Spaces of exception and unexceptionability in the "German Autumn" of 1977"

M. G. Hannah

Research output: Chapter in Book/Report/Conference proceedingChapter


Agamben’s suggestion that the ‘state of exception’ is becoming the norm at many different scales implies that ever more territory is being restructured as an assemblage of ‘spaces of exception’. To explore what this might mean in concrete geographical terms, this paper considers the events in West Germany in the autumn of 1977, when the deadly escalation of conflict between the Red Army Fraction (RAF) and the West German federal state reached its bloody apex. The intense efforts by the Federal Criminal Bureau (BKA) to render visible the network of places and modes of travel used by the RAF in its terrorist activities, and the impacts this effort had on ‘normal’ social spaces, highlight the importance of the geographical and epistemological prerequisites that underlie the possibility of a ‘nationalization’ of spaces of exception. Keywords: terrorism, space of exception, state of exception, state, West Germany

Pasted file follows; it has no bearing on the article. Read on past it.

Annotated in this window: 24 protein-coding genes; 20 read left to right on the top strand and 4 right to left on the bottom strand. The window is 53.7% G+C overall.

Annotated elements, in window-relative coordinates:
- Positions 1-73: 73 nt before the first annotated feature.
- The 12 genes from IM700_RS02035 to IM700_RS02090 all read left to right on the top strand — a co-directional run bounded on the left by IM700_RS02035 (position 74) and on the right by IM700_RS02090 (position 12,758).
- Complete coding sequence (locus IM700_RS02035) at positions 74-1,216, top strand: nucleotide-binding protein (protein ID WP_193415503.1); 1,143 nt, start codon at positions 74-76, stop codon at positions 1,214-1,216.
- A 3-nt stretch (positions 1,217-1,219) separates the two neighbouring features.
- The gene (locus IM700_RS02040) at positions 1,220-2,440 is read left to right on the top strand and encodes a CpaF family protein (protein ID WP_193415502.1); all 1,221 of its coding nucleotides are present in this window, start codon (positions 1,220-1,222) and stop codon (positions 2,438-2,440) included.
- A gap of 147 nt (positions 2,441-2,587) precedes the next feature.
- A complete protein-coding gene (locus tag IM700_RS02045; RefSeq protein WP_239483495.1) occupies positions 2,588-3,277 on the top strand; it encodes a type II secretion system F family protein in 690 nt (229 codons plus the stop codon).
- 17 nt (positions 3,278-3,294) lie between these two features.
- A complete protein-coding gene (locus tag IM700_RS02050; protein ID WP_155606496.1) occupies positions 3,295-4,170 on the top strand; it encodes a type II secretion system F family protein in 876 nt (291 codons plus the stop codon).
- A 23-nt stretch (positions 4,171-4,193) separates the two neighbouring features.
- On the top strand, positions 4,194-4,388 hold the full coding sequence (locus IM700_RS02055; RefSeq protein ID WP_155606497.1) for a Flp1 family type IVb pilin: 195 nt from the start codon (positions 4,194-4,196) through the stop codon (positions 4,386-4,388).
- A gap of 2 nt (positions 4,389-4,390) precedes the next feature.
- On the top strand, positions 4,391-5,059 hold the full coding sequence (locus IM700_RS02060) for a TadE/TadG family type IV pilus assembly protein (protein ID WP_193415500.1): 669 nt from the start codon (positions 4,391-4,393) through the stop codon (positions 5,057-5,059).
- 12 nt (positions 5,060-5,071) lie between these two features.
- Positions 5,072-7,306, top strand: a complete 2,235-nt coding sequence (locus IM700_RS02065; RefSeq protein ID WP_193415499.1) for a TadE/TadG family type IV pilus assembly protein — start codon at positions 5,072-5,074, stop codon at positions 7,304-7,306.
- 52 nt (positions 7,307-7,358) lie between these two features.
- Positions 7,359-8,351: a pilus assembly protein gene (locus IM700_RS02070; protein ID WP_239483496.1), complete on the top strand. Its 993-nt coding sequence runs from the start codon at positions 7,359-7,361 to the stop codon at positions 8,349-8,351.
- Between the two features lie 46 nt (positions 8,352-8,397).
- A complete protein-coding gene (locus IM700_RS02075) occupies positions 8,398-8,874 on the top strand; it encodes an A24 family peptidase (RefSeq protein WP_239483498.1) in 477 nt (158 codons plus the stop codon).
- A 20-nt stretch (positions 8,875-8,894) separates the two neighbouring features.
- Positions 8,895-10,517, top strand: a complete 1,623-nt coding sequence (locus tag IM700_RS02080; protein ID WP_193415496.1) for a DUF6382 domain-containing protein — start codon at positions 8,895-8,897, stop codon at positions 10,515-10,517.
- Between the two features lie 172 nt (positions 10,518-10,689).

Original languageEnglish
Title of host publicationWar, Citizenship and Territory
EditorsD. Cowen, E. Gilbert
PublisherTaylor & Francis
Number of pages17
ISBN (Print)9780415955133
Publication statusPublished - 09 Aug 2007
EventSixth European Social Science History Conference - Amsterdam, Netherlands
Duration: 22 Mar 200625 Mar 2006


ConferenceSixth European Social Science History Conference
Period22 Mar 200625 Mar 2006


Dive into the research topics of 'Spaces of exception and unexceptionability in the "German Autumn" of 1977"'. Together they form a unique fingerprint.

Cite this